What Information Am I Legally Obligated to Provide During an IRS Audit?

Well the answer to that is pretty much everything. Once you're under examination, the government has pretty broad latitude to investigate anything they think is relevant. If you don't provide something, then the IRS agent has the authority to issue a summons for something. A summons is a demand that you produce records. So let's say you didn't want to produce your bank records. The IRS could summons you and command you to bring them down or the IRS could summons the third party like a bank and demand production of that document. If for some reason you still didn't produce the records after the summons, then the IRS could get district counsel involved and they can go to court and enforce the summons order. So what will happen a lot of the times is people will make a serious error on their taxes, like they'll leave off income and then they won't want to provide the evidence to the IRS to kind of hide their tracks. But the problem with that is the IRS in a lot of cases can get the information anyway so if you don't provide it to them and make it easy on them, they'll do it by force, so just understand walking into this that the IRS has very broad authority to gather the information it needs to conduct an examination. The government has given the IRS very broad latitude when it comes to audits because they want them to be effective so realize that if you're asked to produce a document, you're probably going to be asked to turn it over.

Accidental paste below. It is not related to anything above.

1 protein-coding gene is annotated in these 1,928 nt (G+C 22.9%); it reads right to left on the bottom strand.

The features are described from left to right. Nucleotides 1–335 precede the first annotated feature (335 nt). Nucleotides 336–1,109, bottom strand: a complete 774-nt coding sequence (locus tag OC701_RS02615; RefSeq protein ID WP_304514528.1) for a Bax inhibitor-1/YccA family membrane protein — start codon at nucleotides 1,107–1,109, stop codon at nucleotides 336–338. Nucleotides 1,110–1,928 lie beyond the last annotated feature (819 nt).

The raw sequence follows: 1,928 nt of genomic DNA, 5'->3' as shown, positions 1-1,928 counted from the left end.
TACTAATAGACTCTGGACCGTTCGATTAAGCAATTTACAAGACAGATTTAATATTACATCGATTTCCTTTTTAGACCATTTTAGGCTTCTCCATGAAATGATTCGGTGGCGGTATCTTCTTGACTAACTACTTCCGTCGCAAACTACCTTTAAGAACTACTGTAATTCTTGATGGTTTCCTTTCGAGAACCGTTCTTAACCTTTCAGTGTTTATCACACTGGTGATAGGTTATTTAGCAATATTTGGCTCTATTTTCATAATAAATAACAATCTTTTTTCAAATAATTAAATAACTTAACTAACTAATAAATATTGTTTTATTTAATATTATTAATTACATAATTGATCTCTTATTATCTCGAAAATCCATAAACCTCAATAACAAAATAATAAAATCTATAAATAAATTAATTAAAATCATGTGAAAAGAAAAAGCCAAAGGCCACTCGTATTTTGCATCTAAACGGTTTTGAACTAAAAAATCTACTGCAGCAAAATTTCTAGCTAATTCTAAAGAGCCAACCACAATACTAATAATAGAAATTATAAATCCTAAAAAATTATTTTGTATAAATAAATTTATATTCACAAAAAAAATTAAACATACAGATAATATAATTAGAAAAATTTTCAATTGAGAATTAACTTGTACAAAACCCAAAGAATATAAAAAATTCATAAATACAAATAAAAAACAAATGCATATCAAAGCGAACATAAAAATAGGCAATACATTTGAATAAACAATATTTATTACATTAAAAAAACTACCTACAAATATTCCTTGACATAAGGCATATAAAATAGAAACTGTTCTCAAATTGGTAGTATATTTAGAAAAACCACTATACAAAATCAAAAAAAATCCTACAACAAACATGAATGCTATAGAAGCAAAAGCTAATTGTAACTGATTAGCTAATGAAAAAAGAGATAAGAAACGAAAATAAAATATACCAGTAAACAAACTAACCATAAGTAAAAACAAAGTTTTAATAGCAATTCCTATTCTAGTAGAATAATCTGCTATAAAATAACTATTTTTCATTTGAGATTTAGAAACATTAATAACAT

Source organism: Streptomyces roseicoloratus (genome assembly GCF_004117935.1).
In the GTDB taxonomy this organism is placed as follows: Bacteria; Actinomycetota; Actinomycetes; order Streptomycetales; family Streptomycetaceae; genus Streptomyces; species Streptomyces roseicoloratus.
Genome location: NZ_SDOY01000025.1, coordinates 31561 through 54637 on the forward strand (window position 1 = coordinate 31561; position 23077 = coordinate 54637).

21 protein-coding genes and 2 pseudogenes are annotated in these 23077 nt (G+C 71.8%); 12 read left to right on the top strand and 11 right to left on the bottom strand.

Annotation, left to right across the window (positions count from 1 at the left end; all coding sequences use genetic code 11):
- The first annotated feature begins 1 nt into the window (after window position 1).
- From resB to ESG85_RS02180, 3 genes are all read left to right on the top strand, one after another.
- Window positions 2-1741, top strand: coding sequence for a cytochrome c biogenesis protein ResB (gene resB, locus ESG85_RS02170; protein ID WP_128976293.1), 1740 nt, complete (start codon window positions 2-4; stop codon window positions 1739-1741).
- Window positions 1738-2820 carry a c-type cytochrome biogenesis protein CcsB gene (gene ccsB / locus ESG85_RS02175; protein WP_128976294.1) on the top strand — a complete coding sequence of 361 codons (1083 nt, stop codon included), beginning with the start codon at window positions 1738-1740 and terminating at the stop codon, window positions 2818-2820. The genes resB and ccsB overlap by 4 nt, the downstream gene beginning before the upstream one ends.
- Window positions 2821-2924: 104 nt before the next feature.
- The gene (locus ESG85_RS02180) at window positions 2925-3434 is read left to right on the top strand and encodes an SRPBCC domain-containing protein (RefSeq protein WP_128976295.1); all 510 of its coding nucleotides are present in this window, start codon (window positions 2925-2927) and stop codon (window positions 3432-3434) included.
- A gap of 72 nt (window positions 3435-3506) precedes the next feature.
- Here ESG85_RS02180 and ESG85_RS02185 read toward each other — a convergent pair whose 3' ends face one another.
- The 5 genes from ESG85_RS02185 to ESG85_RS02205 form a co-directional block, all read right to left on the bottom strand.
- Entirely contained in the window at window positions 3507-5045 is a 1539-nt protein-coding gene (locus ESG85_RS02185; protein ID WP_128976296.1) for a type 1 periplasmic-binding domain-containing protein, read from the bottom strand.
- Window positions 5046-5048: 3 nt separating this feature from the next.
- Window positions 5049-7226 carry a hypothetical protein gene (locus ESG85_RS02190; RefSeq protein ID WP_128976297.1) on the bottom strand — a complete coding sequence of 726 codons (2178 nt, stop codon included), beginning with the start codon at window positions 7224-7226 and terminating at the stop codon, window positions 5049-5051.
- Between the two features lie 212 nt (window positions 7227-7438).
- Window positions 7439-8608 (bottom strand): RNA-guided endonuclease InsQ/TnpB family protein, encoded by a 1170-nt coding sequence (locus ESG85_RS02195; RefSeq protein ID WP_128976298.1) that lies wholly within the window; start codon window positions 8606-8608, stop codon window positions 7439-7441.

Sam Brotman, JD, LLM, MBA

Owner and Director of Legal
Brotman Law